I hate guns. All of them. I hate the way they look. I hate the way they sound. I hate their insistence on being present throughout my life. I hate the gun found in that kid’s locker in my high school that got him expelled. I hate the gun that shot a college classmate of mine at a party during sophomore year. I hate military guns. I hate the guns on the ships my pops used to sail when he was in the navy. I hate the guns that kill kids in Afghanistan. I hate the guns that kill kids in New Orleans. I hate the guns in the music I still find myself listening to. I hate the guns that killed Biggie and Pac. I hate police guns. I hate the gun that killed Rekia Boyd. I hate the guns that killed Sean Bell. I hate guns in the hands of vigilantes. I hate the gun that killed Trayvon Martin. I hate the guns my uncle once carried while robbing local grocery stores. I hate the gun that killed my mother’s cousin Sandy. I hate the gun my granny took out of the hands of her brothers when they were planning to get revenge. I hate the gun that killed my big cousin Demetri. I hate that gun more than any other. I hate the gun you fired that landed you in jail. But I thank God you had it.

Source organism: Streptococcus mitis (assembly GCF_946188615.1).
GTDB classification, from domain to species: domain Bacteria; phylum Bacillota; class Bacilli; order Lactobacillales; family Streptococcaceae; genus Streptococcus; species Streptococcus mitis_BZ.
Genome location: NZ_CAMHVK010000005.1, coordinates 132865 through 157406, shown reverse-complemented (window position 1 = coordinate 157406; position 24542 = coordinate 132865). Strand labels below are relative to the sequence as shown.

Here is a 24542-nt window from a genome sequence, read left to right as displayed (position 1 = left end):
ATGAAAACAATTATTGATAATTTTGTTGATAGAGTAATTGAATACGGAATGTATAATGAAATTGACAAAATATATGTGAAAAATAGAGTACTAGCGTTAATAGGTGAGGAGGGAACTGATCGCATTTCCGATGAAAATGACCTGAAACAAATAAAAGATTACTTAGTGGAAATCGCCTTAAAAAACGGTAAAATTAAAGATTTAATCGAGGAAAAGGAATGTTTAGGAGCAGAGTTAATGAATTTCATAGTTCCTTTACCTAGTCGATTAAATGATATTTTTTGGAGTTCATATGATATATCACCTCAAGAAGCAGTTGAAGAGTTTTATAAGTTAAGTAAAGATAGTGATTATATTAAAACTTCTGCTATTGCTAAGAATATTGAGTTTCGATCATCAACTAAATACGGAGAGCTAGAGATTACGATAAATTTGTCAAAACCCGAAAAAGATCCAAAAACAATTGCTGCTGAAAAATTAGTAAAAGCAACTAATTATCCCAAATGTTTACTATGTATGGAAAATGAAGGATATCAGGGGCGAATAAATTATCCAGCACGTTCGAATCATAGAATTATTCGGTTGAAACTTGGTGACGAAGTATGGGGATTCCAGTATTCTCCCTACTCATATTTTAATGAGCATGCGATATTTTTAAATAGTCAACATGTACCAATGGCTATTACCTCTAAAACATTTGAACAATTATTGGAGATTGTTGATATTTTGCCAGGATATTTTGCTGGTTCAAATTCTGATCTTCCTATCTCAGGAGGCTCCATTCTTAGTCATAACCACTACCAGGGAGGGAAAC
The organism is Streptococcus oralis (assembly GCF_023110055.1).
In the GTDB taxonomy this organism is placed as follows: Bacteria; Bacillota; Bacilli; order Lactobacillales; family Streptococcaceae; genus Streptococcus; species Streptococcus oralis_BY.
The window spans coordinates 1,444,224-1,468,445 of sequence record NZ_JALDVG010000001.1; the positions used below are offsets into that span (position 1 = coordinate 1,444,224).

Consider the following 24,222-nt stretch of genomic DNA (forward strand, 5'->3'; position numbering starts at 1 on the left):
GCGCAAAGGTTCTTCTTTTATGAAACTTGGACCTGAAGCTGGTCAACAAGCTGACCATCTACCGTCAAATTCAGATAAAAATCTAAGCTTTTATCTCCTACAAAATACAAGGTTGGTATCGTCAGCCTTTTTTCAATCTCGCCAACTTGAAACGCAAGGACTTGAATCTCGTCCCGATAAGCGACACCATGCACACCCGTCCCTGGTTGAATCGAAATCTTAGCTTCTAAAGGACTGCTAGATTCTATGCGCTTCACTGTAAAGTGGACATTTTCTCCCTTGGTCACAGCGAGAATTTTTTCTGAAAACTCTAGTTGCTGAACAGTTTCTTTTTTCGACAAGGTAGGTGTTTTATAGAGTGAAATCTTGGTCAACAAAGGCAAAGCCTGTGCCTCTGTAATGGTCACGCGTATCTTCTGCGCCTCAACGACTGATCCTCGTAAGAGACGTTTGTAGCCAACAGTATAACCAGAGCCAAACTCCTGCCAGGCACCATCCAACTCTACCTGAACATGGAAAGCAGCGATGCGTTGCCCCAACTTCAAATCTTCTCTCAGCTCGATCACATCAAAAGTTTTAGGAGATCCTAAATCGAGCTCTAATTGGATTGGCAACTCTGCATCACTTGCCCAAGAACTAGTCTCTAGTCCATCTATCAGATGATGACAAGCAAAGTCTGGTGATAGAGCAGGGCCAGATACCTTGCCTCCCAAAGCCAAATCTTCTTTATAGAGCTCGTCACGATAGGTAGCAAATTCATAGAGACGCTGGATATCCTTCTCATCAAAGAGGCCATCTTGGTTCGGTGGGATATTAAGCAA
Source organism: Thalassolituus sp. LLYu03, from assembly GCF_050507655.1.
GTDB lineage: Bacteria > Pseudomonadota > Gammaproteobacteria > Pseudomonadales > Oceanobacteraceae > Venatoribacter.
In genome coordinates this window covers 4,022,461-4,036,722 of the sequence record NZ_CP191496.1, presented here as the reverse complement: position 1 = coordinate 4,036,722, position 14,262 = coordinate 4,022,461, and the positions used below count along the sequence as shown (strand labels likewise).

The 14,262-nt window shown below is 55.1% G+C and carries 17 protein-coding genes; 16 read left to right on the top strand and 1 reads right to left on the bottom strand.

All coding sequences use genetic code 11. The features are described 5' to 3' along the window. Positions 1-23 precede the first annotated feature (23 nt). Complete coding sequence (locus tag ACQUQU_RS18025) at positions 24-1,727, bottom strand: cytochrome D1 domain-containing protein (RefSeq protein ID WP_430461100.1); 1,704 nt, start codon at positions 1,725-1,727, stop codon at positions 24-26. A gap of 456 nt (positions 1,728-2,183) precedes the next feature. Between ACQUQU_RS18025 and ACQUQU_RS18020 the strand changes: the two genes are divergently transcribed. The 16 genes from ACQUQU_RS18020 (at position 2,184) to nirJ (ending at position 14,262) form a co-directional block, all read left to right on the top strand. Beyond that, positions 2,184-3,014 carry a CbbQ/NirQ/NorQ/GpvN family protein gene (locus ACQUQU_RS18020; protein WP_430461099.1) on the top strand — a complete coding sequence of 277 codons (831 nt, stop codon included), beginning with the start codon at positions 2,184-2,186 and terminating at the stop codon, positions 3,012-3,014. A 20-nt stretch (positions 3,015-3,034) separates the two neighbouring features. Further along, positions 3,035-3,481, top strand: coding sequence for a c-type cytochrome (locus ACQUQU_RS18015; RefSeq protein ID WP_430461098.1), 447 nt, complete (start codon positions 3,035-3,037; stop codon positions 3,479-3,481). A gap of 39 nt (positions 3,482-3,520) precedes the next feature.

Because Marissa, as strongly as I feel about guns, and as much I want to live in a world where they don’t exist, I know the way our world is currently constructed guns are the only thing bringing some folks peace of mind. There are women with a gun under the pillow or in the closet or the dresser drawer right now because that’s the only way they can sleep at night. They’ve experienced the same violence you were trying to protect yourself against. The threat is all too real and they are in charge of their protection. I thank God they have their guns.
But what happened to you could happen to them. When you’re a black women in America trying to protect yourself you meet resistance. This is a country that has long taught us that black women aren’t even human. That you would have any right to protect your existence is beyond this nation’s imagination. I wish your guns could protect you from that, too.
Marissa, you took a shot at violent misogyny. I don’t blame you for being armed against it. Then racist misogyny came to its defense and locked you away.I believe you shot that gun out of fear. I believe you wanted your freedom. I hate you felt that was the only option left. But I know that’s not your fault.
We failed you, Marissa. We fail women like you every day. You wouldn’t have needed that gun if a man never put his hands on you, or the state believed your life was worth protecting, or the spectre of violence wasn’t our daily reality, or we were all just decent fucking human beings. We’re not, though, and we let violence and misogyny and racism frighten people every day. And then they fight back and we lock them up. I hate guns, but more than that, I hate the necessity of guns. You wanted to feel safe. You deserve that. In this world, that meant firing a gun. In another world, that wouldn’t be the case, but we deal with the world we have. You protected yourself and I can’t hate that.
You deserve to be free.
In love and solidarity,